High levels of stress, burnout and underfunding aren't attracting new workers to the sector, Turenne-Maynard said.

"There aren’t enough people looking at long-term care as a career choice."

She's holding out hope that Shared Health -- created to enable provincial planning and integration of services, improve patient care and coordinate support to regional health authorities across -- is getting input from 11 different groups on how to improve long-term care.

"It’s going to be a hard nut to crack because we've been operating in a certain fashion for so many years. It can't be changed over night."

The province is working on a new model that works for patients, health providers and communities – "and makes sure we use our resources in the right places, as efficiently as possible," the government spokesman said. The plan is to "modernize and standardize delivery of home and community care and that will enable more services to be delivered locally."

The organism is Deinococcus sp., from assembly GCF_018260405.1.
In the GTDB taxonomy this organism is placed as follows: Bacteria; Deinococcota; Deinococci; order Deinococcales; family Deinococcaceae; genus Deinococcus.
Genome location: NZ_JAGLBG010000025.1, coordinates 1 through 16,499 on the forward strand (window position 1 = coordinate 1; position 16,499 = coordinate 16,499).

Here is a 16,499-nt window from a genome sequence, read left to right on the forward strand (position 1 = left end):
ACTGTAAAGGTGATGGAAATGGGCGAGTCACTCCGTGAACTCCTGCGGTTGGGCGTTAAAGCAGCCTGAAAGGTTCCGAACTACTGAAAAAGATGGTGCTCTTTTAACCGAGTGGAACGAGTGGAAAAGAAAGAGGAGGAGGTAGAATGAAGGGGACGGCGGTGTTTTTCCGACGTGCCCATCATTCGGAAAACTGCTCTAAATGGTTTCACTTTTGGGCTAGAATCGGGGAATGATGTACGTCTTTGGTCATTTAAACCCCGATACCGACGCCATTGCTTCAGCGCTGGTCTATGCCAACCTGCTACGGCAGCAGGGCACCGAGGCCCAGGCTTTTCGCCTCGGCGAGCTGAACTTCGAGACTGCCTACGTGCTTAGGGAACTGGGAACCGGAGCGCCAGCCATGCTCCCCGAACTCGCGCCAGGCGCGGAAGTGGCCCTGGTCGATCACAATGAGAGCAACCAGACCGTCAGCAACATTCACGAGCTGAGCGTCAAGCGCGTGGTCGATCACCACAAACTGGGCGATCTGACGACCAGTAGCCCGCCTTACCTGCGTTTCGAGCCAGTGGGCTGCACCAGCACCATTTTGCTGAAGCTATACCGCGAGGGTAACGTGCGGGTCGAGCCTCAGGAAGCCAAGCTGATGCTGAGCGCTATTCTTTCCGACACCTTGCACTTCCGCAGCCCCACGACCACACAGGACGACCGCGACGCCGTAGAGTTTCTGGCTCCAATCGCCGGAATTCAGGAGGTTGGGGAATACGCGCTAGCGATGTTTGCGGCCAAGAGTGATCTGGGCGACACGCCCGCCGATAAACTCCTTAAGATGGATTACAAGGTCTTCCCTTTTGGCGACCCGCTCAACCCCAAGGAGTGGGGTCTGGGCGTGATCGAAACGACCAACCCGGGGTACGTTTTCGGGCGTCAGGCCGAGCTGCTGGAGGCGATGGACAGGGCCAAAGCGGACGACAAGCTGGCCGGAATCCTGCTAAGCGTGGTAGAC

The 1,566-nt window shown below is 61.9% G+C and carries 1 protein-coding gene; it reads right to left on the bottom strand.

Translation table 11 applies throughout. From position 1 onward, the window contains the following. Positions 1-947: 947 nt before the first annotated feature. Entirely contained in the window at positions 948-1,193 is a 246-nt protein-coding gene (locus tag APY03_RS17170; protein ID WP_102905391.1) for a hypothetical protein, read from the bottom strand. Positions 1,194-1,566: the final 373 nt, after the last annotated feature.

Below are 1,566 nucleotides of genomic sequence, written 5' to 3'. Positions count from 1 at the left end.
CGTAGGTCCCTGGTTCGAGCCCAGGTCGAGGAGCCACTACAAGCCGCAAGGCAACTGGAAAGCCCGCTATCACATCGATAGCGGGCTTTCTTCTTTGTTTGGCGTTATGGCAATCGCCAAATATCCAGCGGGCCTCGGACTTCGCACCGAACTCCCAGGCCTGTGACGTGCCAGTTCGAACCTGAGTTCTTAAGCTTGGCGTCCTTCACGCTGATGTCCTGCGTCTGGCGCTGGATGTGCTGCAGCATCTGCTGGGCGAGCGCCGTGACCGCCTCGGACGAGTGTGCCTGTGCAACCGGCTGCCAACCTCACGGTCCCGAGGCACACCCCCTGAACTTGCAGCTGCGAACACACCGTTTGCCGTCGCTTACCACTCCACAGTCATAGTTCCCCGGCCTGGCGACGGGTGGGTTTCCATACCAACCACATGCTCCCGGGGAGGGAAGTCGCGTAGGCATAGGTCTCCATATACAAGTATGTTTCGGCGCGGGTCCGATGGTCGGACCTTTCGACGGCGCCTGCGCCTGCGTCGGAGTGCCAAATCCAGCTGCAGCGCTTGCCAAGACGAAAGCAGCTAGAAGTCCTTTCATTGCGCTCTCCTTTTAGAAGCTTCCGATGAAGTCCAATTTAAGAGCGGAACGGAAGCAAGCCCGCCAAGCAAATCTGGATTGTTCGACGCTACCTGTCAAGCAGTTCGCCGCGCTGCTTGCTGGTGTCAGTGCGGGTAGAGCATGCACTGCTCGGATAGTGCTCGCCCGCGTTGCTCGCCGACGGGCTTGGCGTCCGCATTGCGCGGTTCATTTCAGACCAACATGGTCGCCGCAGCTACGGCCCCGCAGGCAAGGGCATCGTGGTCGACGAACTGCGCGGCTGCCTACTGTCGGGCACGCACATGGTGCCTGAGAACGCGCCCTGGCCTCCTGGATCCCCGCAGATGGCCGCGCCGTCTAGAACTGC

carol.sanders@freepress.mb.ca

Carol Sanders

Carol Sanders
Legislature reporter

After 20 years of reporting on the growing diversity of people calling Manitoba home, Carol moved to the legislature bureau in early 2020.

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History

Updated on Thursday, August 6, 2020 at 11:02 AM CDT: Shared Health is receiving input from 11 different groups, not 13 as a previous version of this story reported.